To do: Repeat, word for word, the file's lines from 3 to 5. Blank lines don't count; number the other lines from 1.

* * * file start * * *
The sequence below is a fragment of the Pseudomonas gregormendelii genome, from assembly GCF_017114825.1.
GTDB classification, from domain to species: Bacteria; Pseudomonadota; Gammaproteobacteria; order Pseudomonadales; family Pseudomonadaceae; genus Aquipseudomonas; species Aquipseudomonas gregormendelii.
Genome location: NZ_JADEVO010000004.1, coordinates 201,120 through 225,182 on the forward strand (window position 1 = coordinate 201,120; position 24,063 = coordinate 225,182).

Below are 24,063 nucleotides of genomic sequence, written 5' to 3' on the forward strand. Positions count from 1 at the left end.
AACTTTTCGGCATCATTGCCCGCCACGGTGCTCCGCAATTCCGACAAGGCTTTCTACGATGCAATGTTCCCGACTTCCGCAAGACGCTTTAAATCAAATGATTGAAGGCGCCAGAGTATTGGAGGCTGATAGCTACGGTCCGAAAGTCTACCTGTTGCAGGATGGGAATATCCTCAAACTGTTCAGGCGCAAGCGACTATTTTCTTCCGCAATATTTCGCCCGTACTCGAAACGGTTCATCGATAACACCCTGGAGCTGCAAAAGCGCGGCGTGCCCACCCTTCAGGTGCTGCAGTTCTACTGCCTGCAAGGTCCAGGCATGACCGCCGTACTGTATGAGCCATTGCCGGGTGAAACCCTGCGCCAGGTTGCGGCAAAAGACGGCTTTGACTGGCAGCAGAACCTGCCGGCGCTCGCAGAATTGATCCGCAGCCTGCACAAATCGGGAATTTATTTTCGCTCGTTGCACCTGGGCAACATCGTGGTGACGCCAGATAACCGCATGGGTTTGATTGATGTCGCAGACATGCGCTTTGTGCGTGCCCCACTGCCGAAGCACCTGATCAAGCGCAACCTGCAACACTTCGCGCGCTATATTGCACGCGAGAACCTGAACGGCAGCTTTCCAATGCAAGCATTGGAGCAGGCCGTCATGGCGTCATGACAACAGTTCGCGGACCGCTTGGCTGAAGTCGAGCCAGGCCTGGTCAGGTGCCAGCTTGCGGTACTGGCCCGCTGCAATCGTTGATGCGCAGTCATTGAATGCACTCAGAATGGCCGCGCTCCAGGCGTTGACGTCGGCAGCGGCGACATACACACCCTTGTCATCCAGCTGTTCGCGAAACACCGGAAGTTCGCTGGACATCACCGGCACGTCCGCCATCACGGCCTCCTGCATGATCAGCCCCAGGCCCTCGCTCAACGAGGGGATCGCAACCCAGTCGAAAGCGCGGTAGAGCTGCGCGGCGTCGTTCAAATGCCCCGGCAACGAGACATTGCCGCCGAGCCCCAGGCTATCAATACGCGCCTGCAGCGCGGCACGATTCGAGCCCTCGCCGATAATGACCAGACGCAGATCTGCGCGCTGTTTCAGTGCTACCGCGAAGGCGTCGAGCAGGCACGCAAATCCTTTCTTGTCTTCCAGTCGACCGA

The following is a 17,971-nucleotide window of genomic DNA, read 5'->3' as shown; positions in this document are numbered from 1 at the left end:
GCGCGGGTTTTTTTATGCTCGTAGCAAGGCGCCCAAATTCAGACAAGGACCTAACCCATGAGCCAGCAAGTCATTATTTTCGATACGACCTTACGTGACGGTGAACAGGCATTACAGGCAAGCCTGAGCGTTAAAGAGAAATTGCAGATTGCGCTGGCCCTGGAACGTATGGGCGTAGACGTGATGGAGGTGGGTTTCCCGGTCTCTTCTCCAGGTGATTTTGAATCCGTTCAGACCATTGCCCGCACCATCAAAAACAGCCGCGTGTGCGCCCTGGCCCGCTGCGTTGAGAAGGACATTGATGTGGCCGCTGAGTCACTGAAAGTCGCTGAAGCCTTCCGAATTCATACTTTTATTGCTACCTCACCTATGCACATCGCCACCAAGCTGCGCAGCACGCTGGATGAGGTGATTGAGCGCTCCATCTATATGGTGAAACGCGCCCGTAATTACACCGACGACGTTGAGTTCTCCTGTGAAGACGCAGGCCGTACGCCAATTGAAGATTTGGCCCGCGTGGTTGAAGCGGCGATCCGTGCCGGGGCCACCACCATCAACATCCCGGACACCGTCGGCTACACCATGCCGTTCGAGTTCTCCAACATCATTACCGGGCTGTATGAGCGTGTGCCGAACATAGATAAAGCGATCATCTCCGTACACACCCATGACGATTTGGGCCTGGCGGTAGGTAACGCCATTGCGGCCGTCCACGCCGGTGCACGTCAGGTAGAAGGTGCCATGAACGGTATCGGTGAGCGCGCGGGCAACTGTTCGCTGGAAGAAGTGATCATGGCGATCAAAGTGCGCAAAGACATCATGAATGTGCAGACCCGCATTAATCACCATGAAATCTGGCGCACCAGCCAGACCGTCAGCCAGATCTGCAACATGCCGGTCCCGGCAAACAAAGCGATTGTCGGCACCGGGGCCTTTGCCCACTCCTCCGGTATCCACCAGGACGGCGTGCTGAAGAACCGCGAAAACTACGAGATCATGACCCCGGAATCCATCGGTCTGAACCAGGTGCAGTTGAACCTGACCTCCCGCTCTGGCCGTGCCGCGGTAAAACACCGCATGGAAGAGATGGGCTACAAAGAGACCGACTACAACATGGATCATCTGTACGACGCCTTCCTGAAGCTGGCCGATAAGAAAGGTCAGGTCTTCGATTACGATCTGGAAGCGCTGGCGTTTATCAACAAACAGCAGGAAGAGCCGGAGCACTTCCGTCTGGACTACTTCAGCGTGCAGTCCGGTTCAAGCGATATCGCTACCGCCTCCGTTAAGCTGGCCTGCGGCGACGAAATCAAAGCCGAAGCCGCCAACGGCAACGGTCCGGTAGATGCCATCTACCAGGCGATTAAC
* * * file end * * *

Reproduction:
Genome location: NZ_JADEVO010000004.1, coordinates 201,120 through 225,182 on the forward strand (window position 1 = coordinate 201,120; position 24,063 = coordinate 225,182).

Below are 24,063 nucleotides of genomic sequence, written 5' to 3' on the forward strand. Positions count from 1 at the left end.
AACTTTTCGGCATCATTGCCCGCCACGGTGCTCCGCAATTCCGACAAGGCTTTCTACGATGCAATGTTCCCGACTTCCGCAAGACGCTTTAAATCAAATGATTGAAGGCGCCAGAGTATTGGAGGCTGATAGCTACGGTCCGAAAGTCTACCTGTTGCAGGATGGGAATATCCTCAAACTGTTCAGGCGCAAGCGACTATTTTCTTCCGCAATATTTCGCCCGTACTCGAAACGGTTCATCGATAACACCCTGGAGCTGCAAAAGCGCGGCGTGCCCACCCTTCAGGTGCTGCAGTTCTACTGCCTGCAAGGTCCAGGCATGACCGCCGTACTGTATGAGCCATTGCCGGGTGAAACCCTGCGCCAGGTTGCGGCAAAAGACGGCTTTGACTGGCAGCAGAACCTGCCGGCGCTCGCAGAATTGATCCGCAGCCTGCACAAATCGGGAATTTATTTTCGCTCGTTGCACCTGGGCAACATCGTGGTGACGCCAGATAACCGCATGGGTTTGATTGATGTCGCAGACATGCGCTTTGTGCGTGCCCCACTGCCGAAGCACCTGATCAAGCGCAACCTGCAACACTTCGCGCGCTATATTGCACGCGAGAACCTGAACGGCAGCTTTCCAATGCAAGCATTGGAGCAGGCCGTCATGGCGTCATGACAACAGTTCGCGGACCGCTTGGCTGAAGTCGAGCCAGGCCTGGTCAGGTGCCAGCTTGCGGTACTGGCCCGCTGCAATCGTTGATGCGCAGTCATTGAATGCACTCAGAATGGCCGCGCTCCAGGCGTTGACGTCGGCAGCGGCGACATACACACCCTTGTCATCCAGCTGTTCGCGAAACACCGGAAGTTCGCTGGACATCACCGGCACGTCCGCCATCACGGCCTCCTGCATGATCAGCCCCAGGCCCTCGCTCAACGAGGGGATCGCAACCCAGTCGAAAGCGCGGTAGAGCTGCGCGGCGTCGTTCAAATGCCCCGGCAACGAGACATTGCCGCCGAGCCCCAGGCTATCAATACGCGCCTGCAGCGCGGCACGATTCGAGCCCTCGCCGATAATGACCAGACGCAGATCTGCGCGCTGTTTCAGTGCTACCGCGAAGGCGTCGAGCAGGCACGCAAATCCTTTCTTGTCTTCCAGTCGACCGA